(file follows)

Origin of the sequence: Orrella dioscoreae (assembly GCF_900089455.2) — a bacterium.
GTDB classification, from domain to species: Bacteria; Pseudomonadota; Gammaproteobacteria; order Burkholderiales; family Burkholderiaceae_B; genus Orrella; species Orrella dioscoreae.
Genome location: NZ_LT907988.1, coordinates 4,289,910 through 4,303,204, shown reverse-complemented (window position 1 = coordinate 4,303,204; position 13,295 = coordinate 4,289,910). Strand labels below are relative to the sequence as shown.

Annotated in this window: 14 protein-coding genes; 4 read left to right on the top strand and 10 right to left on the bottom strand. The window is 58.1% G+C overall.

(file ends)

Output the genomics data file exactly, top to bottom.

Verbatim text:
Origin of the sequence: Orrella dioscoreae (assembly GCF_900089455.2) — a bacterium.
GTDB classification, from domain to species: Bacteria; Pseudomonadota; Gammaproteobacteria; order Burkholderiales; family Burkholderiaceae_B; genus Orrella; species Orrella dioscoreae.
Genome location: NZ_LT907988.1, coordinates 4,289,910 through 4,303,204, shown reverse-complemented (window position 1 = coordinate 4,303,204; position 13,295 = coordinate 4,289,910). Strand labels below are relative to the sequence as shown.

Annotated in this window: 14 protein-coding genes; 4 read left to right on the top strand and 10 right to left on the bottom strand. The window is 58.1% G+C overall.